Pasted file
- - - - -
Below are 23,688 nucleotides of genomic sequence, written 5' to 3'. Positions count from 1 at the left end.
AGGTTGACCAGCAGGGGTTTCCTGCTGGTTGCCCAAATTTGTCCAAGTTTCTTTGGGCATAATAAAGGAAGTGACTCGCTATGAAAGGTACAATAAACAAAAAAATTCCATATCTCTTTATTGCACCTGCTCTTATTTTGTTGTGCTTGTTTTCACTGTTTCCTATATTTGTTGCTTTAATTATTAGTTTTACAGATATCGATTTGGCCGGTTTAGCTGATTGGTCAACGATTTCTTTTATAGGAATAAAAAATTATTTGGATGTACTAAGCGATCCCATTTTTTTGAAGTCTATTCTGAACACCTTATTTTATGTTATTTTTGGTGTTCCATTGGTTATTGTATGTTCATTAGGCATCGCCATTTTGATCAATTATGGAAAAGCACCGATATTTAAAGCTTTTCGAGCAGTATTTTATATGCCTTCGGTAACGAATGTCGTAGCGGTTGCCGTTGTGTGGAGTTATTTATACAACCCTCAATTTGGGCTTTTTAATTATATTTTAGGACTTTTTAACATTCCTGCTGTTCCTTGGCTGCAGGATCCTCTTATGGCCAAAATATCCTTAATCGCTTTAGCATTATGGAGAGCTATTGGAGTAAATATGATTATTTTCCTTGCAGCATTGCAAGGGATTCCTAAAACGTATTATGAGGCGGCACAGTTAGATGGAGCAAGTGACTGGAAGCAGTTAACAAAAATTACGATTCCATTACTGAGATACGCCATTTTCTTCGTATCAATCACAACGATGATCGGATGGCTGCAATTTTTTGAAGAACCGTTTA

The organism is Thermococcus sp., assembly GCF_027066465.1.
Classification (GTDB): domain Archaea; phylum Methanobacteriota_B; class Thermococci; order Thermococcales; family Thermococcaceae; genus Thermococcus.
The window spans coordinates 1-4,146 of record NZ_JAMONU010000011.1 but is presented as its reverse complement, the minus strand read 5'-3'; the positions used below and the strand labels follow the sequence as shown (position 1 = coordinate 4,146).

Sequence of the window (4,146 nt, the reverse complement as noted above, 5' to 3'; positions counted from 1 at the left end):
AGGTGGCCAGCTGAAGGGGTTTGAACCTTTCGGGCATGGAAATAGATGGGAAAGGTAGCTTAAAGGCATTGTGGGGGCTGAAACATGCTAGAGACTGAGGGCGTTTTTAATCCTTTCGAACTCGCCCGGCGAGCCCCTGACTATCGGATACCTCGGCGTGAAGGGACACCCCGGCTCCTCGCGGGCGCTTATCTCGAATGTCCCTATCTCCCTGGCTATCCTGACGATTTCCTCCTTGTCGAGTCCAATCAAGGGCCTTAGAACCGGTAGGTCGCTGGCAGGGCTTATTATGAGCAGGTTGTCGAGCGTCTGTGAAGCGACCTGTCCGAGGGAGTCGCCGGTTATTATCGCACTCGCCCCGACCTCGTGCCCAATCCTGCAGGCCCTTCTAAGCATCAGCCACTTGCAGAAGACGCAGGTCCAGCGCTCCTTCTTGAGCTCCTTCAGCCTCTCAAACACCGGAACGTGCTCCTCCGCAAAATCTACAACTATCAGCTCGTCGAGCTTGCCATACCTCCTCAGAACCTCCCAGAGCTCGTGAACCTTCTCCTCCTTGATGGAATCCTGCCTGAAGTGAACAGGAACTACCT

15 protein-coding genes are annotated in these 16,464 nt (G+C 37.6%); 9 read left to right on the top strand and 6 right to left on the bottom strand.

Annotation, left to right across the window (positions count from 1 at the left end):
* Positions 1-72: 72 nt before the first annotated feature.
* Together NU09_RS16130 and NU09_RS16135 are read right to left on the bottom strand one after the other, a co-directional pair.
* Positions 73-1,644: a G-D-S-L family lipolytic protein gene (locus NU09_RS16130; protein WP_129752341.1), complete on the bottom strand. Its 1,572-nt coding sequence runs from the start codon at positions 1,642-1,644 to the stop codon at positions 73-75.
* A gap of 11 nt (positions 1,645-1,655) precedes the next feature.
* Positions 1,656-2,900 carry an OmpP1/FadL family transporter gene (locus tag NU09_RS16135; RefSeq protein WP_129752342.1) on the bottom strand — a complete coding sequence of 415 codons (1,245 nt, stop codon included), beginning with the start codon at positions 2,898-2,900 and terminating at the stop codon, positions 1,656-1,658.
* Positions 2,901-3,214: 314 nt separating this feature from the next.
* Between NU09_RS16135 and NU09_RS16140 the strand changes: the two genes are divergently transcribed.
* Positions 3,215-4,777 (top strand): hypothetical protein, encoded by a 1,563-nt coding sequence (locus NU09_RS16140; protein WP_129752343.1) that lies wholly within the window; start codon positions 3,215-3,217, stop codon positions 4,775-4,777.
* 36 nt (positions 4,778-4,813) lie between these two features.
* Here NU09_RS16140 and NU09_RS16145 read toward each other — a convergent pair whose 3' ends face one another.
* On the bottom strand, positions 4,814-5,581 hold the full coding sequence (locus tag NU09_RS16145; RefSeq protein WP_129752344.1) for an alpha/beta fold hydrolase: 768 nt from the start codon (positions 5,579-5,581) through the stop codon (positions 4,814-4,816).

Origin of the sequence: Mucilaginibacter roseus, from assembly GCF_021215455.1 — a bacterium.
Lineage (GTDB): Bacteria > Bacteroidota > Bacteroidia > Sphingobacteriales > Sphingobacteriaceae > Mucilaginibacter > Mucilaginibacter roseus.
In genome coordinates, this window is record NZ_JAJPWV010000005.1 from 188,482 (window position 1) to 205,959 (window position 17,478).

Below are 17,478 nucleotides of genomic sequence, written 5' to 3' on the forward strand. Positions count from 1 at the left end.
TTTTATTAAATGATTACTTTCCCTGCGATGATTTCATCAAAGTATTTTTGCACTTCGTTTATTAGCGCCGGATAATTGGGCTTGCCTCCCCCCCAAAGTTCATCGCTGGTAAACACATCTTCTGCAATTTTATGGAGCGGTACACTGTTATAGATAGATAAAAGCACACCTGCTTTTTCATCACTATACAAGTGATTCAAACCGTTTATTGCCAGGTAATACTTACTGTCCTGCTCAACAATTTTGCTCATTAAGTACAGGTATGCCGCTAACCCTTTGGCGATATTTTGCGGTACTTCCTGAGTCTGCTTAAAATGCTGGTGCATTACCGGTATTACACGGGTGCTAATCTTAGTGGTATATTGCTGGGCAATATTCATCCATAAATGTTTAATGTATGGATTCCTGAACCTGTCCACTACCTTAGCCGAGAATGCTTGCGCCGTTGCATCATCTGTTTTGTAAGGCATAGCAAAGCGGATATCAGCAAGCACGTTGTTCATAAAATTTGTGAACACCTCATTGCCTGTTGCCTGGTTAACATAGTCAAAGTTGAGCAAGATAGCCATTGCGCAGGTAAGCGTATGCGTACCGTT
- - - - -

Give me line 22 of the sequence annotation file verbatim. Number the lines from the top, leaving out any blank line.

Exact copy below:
Lineage (GTDB): Bacteria > Bacteroidota > Bacteroidia > Sphingobacteriales > Sphingobacteriaceae > Mucilaginibacter > Mucilaginibacter roseus.